LA LA LAND (2016) FILM REVIEW

**SPOILER ALERT!**

In light of the FOURTEEN Oscar nominations from the Academy who am I to go against the tide of musical loveliness that is La La Land. Indeed, while I dislike all kinds of award ceremonies per se it does deserve most of the accolades coming its way. Because as the Trump puppet rears his huge, ugly head in the United States and Brexit looms large in the UK we all need something feel-good and nostalgic to lift us; especially amidst the bitter cold of winter.

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Damian Chazelle, who wrote and directed the exceptional drama Whiplash (2014), has sculpted a sunny post-modern musical which soars throughout paying tribute to both Los Angeles and Hollywood. The movie stars Ryan Gosling as an uncompromising jazz pianist and Emma Stone as a sensitive, budding actress who meet in a contemporary yet somehow old-fashioned vision of LA; where magic and love are in the air and the potentialities of dreams are a palpable force.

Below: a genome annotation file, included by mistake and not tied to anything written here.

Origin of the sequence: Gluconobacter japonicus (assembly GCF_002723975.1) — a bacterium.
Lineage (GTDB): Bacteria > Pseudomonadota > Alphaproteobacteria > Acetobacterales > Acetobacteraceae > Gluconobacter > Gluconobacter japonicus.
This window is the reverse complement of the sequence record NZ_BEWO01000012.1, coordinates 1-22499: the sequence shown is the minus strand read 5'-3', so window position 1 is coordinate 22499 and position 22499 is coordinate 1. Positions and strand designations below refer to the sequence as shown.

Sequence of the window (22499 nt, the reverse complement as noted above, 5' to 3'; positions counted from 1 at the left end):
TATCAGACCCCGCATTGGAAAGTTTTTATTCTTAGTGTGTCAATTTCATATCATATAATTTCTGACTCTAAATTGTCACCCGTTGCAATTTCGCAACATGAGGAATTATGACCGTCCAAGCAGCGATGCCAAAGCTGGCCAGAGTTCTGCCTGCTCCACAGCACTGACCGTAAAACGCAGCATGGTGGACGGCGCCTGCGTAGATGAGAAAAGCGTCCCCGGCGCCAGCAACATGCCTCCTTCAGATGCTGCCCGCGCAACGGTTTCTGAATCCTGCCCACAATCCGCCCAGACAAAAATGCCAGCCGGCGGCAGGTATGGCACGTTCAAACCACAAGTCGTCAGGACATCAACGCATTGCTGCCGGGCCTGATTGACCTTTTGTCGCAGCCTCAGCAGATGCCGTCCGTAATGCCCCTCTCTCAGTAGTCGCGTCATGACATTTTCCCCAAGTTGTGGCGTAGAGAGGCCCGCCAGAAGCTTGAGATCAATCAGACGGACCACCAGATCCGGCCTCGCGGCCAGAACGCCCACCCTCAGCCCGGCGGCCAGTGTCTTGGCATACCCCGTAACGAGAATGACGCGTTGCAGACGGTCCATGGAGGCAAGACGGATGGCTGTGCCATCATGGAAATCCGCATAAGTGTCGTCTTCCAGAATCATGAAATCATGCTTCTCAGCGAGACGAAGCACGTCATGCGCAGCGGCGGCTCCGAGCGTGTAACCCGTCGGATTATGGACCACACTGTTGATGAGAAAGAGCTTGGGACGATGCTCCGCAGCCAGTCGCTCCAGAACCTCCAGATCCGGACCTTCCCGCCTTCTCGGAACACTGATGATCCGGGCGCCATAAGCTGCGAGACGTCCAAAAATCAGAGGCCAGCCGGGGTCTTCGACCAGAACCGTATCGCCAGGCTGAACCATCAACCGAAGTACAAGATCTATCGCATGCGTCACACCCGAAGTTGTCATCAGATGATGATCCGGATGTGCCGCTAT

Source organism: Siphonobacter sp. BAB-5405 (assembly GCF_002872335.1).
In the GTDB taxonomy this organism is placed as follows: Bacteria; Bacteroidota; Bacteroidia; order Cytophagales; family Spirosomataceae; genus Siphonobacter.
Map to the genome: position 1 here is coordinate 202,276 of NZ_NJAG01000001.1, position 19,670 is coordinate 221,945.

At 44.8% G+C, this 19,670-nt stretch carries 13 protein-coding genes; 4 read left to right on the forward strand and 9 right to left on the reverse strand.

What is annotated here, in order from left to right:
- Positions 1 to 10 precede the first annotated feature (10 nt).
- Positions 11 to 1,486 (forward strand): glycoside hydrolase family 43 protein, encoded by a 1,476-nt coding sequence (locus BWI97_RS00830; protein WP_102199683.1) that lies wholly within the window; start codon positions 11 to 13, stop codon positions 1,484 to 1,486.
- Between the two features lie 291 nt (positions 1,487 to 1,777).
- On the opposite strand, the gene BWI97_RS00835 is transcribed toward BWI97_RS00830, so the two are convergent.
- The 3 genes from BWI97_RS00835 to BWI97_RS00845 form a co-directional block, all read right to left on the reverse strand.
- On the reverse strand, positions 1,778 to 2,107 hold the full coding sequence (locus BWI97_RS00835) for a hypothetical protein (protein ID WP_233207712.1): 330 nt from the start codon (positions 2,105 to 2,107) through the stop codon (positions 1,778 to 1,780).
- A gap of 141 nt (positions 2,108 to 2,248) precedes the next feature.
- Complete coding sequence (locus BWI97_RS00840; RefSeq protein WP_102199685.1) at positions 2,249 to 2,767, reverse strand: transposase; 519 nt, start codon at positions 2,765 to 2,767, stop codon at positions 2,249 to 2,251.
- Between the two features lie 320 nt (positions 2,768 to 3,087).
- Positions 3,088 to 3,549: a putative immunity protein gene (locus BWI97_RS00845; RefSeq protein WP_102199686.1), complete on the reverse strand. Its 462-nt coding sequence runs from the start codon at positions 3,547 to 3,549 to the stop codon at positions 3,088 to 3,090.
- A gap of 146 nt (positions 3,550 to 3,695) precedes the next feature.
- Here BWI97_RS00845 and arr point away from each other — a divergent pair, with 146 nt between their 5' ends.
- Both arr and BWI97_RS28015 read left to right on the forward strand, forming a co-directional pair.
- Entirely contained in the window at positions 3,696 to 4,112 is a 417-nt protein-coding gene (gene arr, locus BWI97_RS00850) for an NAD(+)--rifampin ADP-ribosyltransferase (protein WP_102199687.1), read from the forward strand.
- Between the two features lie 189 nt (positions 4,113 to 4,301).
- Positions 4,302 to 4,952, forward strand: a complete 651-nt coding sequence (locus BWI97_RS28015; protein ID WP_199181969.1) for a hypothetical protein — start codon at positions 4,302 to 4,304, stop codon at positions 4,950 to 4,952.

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Stone and Gosling are a stunning couple and while Chazelle’s leads may not have the strongest voices they serve the songs exceptionally well with an ordinary wonder. The chemistry between the two sparkles as the story entwines their characters within a “follow your dream” narrative. Arguably there could’ve been slightly more differences between the two than the “I hate jazz” tension; but as in the romantic comedy Crazy, Stupid, Love (2011), Stone and Gosling sail through the film with confidence and profound likeability.

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Chazelle throws everything at the story employing jazz, 80s pop, old band numbers, R and B, and ballads. Moreover, all manner of parody, pastiche and cinematic devices are employed to echo the classic Hollywood musicals of yesteryear; the formidable work of Jacques Demy; plus the more modern pop promos of recent times. The opening Another Day of Sun traffic sequence is a real showstopper as Fame-like dancing and singing on motors in an LA highway jam brilliantly establishes the hyper-real and fantastical elements to come.